Chapter 4. Searching for RHEL 9 content

The following sections describe how to locate and examine content in the AppStream and BaseOS repositories in Red Hat Enterprise Linux 9:

4.1. Searching for software packages

This section describes steps needed for finding a package providing a particular application or other content.

Procedure

  • To search for a package, use:

    # yum search term

    Replace term with a term related to the package.

    Note that the yum search command returns term matches within the name and summary of the packages. This makes the search faster and enables you to search for packages you do not know the name of, but for which you know a related term.

  • To include term matches within package descriptions, use:

    # yum search --all term

    Replace term with a term you want to search for in a package name, summary, or description.

    Note that the yum search --all command enables a more exhaustive but slower search.

4.2. Listing software packages

The following procedure describes how to list available packages with yum.

Procedure

  • To list information on all installed and available packages, use:

    # yum list --all
  • To list all packages installed on your system, use:

    # yum list --installed

    Alternatively:

    # yum repoquery --installed
  • To list all packages in all enabled repositories that are available to install, use:

    # yum list --available

    Alternatively:

    # yum repoquery

Note that you can filter the results by appending global expressions as arguments. For more details, see Specifying global expressions in yum input.

4.3. Listing repositories

The following procedure describes how to list repositories with yum.

Procedure

  • To list all enabled repositories on your system, use:

    # yum repolist
  • To list all disabled repositories on your system, use:

    # yum repolist --disabled
  • To list both enabled and disabled repositories, use:

    # yum repolist --all
  • To list additional information about the repositories, use:

    # yum repoinfo

Note that you can filter the results by passing the ID or name of repositories as arguments or by appending global expressions. For more details, see Specifying global expressions in yum input.

4.4. Displaying package information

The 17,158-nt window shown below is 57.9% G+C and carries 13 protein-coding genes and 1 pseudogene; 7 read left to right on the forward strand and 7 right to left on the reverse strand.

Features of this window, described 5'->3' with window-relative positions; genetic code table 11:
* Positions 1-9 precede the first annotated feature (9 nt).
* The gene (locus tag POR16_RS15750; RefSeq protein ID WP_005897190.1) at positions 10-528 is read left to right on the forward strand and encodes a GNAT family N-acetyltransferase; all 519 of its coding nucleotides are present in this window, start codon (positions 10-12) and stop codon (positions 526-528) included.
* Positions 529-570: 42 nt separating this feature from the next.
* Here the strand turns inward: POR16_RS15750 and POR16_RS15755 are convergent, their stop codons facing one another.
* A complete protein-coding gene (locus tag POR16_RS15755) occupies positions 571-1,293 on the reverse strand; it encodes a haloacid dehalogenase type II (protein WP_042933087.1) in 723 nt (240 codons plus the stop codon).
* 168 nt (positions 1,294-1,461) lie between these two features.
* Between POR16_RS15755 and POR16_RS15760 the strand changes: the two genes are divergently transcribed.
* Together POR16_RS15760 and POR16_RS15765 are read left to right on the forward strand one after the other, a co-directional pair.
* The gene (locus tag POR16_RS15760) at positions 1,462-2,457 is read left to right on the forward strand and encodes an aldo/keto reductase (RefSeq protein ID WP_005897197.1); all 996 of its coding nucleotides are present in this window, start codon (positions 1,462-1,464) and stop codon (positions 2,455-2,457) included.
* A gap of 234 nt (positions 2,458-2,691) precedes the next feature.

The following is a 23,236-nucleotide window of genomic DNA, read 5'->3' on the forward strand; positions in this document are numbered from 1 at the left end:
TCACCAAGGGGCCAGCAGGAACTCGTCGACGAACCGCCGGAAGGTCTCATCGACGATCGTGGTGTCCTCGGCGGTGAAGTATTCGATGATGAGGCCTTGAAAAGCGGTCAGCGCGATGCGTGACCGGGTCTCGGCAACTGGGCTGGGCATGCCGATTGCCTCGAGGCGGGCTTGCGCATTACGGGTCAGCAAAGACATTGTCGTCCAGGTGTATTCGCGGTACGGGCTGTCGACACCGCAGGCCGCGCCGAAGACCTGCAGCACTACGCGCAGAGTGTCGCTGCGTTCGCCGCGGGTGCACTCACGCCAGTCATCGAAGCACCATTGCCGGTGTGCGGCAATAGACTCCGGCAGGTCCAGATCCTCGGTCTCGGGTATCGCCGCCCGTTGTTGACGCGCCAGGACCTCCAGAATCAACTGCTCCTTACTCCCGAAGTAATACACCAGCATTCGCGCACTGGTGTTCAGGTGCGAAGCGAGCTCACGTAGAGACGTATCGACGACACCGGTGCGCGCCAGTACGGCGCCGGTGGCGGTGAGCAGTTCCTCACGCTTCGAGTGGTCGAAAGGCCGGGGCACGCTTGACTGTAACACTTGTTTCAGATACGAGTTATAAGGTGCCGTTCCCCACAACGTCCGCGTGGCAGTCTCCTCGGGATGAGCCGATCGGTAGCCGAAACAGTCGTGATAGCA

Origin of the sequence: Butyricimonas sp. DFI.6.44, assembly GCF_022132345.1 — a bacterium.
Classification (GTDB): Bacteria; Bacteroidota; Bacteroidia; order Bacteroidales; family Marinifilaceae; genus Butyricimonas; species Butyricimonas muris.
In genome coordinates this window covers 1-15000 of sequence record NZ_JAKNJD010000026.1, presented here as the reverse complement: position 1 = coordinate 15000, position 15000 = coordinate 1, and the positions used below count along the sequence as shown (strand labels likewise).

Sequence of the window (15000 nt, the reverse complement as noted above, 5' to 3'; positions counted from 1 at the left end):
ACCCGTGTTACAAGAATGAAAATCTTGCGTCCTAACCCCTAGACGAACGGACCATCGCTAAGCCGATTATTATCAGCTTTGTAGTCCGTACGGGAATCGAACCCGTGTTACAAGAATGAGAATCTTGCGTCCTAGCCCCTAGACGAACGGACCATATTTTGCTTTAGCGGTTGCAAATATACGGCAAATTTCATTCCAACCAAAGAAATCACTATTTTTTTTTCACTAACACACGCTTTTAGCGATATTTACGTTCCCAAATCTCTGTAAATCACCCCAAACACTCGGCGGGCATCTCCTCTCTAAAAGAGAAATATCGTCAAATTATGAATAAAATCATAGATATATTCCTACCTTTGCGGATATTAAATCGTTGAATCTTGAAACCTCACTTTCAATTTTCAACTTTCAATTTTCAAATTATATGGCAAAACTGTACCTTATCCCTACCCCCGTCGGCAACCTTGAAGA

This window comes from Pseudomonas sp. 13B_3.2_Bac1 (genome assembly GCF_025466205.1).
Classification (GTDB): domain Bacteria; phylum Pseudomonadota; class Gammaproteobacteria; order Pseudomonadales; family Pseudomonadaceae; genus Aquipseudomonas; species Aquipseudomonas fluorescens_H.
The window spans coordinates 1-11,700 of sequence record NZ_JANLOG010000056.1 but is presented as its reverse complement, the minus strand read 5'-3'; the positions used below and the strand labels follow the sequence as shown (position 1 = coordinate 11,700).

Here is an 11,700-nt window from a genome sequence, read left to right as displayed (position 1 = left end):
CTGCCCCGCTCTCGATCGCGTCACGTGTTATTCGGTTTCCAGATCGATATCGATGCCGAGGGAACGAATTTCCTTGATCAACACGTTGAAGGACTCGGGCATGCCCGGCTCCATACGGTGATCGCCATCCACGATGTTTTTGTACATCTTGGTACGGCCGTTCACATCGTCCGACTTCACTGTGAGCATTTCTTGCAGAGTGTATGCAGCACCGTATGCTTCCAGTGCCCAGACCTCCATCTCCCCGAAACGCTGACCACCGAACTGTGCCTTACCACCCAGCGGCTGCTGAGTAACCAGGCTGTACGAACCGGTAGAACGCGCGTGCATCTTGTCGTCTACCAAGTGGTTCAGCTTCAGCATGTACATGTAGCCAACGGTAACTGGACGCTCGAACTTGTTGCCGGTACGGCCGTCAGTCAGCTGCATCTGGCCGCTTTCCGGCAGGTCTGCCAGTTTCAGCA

The following procedure describes how to display package information using yum.

Procedure

  • To display information about one or more available packages, use:

    # yum info package-name

    Replace package-name with the name of the package.

    Alternatively:

    # yum repoquery --info package-name

    Replace package-name with the name of the package.

  • To display information about one or more packages installed on your system, use:

    # yum repoquery --info --installed package-name

    Replace package-name with the name of the package.

Note that you can filter the results by appending global expressions as arguments. For more details, see Specifying global expressions in yum input.

4.5. Listing package groups

The following procedure describes how to list package groups using yum.

  • To view the number of installed and available groups, use:

    # yum group summary
  • To list all installed and available groups, use:

    # yum group list

    Note that you can filter the results by appending command line options for the yum group list command (--hidden, --available). For more available options see the man pages.

  • To list mandatory and optional packages contained in a particular group, use:

    # yum group info group-name

    Replace group-name with the name of the group.

Note that you can filter the results by appending global expressions as arguments. For more details, see Specifying global expressions in yum input.

4.6. Listing available modules

The following procedure describes how to find what modules are available and what their details are using yum.

Procedure

  • To list module streams available to your system:

    # yum module list

    The output of this command lists module streams with name, stream, profiles, and summary on a separate line.

  • To display details about a module, including a description, a list of all profiles, and a list of all provided packages:

    # yum module info module-name
  • To list which of these packages are installed by each of module profiles:

    # yum module info --profile module-name
  • To display the current status of a module, including enabled streams and installed profiles:

    # yum module list module-name
  • To find out which modules provide a specific package:

    # yum module provides package

    If the package is available outside any modules, the output of this command is empty.

Additional resources

4.7. Specifying global expressions in yum input

yum commands allow you to filter the results by appending one or more global expressions as arguments. Global expressions must be escaped when passed as arguments to the yum command.

The following procedure describes two ways to ensure global expressions are passed to yum as intended.

Procedure

  • Double-quote or single-quote the entire global expression:

    # yum provides "*/file-name"

    Replace file-name with the name of the file.

    Note that the file-name must be preceeded either by / or */ character sequence to provide the desired outcome.

  • Escape the wildcard characters by preceding them with a backslash (\) character:

    # yum provides \*/file-name

    Replace file-name with the name of the file.

4.8. Additional resources